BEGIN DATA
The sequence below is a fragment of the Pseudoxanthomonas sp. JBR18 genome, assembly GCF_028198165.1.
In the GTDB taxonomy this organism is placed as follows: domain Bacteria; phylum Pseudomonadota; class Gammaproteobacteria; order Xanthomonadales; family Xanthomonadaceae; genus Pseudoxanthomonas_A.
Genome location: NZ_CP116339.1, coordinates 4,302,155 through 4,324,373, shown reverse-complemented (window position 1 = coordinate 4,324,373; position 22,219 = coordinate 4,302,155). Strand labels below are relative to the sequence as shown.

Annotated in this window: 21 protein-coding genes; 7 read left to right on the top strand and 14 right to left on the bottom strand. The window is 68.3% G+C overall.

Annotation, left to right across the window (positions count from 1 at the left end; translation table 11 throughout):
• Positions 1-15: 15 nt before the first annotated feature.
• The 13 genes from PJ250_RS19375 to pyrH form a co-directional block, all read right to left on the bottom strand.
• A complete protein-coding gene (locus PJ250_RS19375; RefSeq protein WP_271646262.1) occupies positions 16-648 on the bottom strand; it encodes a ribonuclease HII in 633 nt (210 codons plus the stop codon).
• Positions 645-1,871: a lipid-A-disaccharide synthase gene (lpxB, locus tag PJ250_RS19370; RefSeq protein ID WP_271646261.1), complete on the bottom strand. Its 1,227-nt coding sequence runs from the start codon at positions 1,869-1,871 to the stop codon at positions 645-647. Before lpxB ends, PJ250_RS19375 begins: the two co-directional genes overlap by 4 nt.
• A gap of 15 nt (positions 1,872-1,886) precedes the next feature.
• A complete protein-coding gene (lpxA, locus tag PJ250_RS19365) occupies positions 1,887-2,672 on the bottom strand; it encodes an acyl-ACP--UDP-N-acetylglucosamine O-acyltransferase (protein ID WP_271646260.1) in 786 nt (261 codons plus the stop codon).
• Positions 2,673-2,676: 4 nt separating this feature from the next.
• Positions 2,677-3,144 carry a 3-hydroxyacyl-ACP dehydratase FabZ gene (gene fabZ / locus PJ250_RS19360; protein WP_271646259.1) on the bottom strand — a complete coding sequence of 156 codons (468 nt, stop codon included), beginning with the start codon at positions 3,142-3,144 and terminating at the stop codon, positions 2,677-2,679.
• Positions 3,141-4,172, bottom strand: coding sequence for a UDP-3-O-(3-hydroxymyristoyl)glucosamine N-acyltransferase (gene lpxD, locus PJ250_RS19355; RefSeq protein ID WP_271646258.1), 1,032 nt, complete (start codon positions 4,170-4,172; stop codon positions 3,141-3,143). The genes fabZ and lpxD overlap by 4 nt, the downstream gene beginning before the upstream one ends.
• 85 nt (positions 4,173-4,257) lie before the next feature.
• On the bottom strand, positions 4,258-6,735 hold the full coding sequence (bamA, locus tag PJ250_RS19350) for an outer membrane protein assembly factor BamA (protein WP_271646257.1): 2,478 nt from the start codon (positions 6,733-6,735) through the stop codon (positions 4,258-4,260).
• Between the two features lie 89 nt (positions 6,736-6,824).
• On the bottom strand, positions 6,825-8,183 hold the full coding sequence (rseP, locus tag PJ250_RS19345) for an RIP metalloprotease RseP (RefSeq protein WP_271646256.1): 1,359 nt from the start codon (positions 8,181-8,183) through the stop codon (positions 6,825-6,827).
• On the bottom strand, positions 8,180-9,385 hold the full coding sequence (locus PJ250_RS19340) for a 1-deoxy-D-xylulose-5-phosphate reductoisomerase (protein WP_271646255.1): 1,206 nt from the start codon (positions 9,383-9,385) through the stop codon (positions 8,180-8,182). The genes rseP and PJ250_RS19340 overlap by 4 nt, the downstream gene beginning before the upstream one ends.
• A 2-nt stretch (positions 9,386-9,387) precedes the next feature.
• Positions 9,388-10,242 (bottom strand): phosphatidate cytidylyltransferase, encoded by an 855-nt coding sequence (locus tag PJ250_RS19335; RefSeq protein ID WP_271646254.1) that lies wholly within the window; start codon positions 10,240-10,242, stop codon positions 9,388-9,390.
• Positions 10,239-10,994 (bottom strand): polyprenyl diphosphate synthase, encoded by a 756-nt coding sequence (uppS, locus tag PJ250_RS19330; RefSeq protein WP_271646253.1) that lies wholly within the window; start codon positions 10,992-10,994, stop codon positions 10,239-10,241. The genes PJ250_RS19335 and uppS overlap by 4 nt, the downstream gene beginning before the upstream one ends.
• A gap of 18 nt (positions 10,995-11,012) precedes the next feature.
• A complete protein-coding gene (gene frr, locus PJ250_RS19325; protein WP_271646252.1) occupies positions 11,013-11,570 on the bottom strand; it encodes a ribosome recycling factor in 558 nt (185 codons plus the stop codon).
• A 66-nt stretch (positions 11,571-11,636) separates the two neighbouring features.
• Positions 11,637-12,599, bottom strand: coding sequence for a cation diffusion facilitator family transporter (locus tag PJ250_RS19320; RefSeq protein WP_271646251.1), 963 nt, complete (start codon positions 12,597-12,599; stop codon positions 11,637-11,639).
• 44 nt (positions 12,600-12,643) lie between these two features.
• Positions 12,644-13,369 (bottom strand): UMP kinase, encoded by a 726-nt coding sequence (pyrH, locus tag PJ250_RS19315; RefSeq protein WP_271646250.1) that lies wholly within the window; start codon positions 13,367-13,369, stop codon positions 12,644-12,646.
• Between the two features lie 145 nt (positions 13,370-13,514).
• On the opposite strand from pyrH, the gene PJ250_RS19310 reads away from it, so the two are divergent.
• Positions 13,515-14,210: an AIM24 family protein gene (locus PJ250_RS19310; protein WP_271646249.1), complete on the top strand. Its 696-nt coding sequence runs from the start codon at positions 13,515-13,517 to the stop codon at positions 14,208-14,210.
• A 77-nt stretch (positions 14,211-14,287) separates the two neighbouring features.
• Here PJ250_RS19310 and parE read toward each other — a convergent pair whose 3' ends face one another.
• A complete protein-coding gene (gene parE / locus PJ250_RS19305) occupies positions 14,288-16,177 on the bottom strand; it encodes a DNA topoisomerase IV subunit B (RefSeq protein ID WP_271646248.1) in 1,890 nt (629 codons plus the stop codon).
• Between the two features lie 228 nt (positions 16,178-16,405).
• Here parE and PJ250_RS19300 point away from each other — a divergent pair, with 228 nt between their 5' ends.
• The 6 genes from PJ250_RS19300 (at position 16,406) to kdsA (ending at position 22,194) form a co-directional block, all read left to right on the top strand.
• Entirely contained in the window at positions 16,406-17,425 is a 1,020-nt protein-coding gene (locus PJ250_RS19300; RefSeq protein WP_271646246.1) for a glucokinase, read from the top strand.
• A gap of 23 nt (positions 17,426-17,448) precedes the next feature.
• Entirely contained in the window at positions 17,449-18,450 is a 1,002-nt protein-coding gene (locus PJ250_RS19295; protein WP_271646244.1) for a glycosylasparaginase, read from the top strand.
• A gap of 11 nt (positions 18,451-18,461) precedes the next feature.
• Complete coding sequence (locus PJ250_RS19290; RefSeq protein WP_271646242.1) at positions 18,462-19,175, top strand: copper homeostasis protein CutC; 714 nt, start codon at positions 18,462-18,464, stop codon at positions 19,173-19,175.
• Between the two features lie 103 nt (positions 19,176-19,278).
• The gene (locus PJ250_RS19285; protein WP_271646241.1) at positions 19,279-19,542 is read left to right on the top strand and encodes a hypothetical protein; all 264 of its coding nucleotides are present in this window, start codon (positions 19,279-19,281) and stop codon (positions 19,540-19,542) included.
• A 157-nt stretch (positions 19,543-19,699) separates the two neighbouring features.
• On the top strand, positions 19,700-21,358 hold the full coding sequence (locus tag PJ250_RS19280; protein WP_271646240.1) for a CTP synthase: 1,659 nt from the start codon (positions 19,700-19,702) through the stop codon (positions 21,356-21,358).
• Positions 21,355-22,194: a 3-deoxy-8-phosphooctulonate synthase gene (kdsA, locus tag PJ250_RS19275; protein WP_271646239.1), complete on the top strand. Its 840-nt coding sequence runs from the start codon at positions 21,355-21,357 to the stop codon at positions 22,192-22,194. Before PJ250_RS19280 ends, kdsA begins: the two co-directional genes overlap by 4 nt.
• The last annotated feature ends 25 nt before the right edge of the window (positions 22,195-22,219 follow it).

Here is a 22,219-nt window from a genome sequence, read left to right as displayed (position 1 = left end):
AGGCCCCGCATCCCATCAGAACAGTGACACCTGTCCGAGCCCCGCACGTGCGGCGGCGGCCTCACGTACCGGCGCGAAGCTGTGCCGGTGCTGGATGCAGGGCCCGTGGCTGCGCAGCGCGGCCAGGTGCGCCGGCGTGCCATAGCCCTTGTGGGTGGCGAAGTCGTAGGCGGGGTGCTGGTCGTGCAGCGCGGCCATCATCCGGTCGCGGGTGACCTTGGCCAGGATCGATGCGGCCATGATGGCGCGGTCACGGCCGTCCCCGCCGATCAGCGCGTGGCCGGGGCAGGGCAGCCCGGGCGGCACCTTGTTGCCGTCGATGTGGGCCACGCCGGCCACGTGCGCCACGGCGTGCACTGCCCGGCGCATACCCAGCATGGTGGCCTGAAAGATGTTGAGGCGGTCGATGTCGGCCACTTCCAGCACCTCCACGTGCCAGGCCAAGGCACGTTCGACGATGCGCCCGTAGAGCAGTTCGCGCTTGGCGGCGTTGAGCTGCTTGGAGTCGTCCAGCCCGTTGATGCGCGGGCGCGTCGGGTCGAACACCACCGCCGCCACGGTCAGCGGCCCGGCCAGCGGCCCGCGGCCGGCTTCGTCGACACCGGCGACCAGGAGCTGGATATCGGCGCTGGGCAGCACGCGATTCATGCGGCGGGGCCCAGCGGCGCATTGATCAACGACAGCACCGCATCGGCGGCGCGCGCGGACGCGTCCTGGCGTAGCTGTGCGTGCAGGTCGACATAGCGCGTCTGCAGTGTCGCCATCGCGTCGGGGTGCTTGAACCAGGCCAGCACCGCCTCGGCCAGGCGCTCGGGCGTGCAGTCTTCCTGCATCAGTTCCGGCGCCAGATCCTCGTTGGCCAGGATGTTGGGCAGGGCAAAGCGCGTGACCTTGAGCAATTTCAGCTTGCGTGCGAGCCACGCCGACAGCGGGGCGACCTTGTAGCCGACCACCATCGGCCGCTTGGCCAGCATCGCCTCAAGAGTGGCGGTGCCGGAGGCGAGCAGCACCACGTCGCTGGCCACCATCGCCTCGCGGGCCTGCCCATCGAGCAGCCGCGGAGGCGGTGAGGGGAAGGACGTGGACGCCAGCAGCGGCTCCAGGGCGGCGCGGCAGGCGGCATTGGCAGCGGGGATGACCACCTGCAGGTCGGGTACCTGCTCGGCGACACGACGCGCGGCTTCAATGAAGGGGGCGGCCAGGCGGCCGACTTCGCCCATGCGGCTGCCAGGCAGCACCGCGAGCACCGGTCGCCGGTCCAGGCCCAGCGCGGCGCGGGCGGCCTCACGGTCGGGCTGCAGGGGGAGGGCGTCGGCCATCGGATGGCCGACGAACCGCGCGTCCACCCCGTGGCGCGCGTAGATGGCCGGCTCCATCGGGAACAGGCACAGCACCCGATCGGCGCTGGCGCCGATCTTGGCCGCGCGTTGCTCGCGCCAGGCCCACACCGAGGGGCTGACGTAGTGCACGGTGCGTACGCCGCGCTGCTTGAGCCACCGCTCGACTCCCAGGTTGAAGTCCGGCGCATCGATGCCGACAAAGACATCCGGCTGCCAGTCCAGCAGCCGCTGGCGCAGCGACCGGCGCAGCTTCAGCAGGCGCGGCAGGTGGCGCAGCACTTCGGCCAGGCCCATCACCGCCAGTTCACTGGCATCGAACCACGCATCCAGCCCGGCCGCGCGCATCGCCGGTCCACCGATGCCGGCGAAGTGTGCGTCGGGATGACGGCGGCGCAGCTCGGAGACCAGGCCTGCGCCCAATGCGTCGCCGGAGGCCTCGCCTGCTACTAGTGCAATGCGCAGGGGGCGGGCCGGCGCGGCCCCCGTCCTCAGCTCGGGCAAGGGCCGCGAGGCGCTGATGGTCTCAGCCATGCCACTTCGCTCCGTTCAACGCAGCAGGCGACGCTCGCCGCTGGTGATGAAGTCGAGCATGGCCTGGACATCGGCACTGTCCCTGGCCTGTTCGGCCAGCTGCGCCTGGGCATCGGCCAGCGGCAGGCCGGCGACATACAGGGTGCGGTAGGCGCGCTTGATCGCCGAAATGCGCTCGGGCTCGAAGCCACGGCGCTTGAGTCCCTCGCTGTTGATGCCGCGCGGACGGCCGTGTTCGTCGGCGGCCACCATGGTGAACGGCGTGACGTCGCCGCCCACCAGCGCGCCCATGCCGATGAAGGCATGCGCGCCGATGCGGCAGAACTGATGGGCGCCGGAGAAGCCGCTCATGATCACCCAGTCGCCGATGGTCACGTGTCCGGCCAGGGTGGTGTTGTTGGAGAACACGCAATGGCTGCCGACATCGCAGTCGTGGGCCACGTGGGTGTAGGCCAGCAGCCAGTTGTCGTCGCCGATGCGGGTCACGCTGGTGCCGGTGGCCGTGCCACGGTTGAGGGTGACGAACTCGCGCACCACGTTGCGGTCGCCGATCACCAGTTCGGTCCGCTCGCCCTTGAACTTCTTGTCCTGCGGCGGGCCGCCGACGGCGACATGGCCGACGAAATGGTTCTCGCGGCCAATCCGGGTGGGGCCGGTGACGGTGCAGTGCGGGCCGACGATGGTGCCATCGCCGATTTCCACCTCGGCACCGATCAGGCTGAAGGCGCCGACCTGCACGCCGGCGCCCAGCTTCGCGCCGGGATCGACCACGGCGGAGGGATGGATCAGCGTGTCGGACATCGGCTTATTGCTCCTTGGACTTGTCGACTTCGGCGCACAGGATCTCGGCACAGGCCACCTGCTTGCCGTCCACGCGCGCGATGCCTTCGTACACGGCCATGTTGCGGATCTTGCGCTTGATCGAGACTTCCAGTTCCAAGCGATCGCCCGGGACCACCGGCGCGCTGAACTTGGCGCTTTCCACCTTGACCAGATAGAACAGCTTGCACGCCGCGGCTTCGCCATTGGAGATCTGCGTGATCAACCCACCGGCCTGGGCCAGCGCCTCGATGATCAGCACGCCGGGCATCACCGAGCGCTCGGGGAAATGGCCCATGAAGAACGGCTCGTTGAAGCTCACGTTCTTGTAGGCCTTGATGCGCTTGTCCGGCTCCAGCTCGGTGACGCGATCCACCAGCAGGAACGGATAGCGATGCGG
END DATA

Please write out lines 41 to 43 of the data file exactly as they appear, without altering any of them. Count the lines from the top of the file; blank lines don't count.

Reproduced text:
• A gap of 11 nt (positions 18,451-18,461) precedes the next feature.
• Complete coding sequence (locus PJ250_RS19290; RefSeq protein WP_271646242.1) at positions 18,462-19,175, top strand: copper homeostasis protein CutC; 714 nt, start codon at positions 18,462-18,464, stop codon at positions 19,173-19,175.
• Between the two features lie 103 nt (positions 19,176-19,278).